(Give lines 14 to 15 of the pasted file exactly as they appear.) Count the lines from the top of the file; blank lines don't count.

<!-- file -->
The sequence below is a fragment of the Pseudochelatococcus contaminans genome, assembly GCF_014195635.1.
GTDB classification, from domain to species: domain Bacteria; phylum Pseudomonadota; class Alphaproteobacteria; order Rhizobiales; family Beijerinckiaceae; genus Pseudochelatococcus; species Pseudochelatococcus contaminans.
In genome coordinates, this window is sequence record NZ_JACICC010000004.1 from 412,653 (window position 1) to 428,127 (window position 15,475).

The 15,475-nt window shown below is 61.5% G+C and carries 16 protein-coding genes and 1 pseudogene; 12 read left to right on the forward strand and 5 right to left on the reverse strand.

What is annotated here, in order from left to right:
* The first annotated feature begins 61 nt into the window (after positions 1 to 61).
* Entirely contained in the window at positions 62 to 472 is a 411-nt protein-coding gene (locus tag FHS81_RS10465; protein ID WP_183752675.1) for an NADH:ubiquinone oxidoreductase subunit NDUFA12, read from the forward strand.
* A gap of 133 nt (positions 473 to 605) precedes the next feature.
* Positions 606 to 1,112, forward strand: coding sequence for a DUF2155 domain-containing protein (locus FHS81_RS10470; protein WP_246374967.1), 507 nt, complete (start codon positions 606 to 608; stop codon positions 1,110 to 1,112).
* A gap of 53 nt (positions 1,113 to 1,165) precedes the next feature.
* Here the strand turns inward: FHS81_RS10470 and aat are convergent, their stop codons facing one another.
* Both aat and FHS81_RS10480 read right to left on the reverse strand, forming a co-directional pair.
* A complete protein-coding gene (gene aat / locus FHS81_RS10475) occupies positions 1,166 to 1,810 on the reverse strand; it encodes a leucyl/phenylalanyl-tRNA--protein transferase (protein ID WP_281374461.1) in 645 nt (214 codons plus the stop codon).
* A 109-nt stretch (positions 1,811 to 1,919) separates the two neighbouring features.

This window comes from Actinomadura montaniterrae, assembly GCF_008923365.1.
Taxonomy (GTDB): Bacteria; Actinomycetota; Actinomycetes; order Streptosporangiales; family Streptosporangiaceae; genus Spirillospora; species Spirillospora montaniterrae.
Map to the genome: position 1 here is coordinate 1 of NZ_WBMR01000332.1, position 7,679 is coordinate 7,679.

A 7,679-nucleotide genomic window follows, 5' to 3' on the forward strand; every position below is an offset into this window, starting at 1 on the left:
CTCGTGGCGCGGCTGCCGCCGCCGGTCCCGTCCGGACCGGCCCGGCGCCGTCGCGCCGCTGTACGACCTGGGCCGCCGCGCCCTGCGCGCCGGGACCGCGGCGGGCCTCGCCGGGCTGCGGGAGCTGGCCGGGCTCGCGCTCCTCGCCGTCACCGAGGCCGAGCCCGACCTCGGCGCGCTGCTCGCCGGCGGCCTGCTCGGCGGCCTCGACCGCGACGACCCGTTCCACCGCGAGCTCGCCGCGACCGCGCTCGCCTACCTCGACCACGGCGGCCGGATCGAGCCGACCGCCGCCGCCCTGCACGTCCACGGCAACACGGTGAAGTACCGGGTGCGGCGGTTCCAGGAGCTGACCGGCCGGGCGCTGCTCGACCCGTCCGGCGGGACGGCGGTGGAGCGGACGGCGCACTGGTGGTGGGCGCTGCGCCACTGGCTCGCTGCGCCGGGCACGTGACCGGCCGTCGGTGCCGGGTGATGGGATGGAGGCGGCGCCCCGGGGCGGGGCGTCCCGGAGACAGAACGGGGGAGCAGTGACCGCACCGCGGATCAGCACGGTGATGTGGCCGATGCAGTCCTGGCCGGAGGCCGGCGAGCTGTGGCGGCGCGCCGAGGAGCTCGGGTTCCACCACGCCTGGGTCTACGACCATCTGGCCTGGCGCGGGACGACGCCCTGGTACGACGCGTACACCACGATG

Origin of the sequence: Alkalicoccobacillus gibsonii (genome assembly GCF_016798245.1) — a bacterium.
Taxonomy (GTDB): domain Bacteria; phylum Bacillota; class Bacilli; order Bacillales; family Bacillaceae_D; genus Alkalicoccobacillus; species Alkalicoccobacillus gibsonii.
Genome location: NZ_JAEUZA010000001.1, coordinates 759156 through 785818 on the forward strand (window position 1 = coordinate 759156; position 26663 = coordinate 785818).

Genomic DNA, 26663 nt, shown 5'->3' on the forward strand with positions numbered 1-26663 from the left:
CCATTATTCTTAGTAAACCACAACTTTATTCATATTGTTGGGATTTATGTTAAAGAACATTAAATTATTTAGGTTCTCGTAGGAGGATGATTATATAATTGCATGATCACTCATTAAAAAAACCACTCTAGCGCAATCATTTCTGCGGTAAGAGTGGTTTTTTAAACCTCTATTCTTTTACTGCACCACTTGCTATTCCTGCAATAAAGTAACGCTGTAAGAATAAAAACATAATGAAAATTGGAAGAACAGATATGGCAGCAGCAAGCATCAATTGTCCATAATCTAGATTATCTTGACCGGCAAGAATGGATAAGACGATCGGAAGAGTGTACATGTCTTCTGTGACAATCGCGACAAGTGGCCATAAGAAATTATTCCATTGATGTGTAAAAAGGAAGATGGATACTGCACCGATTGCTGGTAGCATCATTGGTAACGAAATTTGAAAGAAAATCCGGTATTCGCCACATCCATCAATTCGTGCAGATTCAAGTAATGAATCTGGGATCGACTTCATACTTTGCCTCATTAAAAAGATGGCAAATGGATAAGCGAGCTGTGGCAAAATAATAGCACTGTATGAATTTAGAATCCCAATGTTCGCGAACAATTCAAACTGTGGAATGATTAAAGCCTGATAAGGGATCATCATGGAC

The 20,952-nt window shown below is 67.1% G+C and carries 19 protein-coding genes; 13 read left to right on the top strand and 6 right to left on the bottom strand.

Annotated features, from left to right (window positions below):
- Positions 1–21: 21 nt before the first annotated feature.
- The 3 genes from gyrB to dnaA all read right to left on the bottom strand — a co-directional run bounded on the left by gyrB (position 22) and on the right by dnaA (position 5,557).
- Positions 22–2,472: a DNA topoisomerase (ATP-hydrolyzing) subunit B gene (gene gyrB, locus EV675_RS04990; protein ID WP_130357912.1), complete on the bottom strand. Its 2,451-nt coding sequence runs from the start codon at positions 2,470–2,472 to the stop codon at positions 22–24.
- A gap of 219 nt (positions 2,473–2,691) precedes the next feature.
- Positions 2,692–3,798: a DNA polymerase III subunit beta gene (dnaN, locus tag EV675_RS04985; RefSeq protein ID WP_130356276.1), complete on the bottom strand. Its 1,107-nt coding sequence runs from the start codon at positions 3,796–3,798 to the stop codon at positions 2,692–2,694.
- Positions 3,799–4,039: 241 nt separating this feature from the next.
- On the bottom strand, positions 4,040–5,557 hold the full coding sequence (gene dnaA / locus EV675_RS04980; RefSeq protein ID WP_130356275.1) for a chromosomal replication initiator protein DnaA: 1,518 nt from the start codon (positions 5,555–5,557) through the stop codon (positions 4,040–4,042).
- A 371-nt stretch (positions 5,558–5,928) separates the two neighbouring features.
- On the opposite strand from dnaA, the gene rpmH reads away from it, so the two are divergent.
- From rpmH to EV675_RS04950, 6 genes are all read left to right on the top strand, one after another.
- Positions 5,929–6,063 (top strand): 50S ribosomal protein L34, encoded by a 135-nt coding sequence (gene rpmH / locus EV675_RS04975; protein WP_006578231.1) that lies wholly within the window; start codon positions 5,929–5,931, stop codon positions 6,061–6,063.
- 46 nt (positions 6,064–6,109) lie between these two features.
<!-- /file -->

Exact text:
* A 109-nt stretch (positions 1,811 to 1,919) separates the two neighbouring features.

This window comes from Actinomadura montaniterrae, assembly GCF_008923365.1.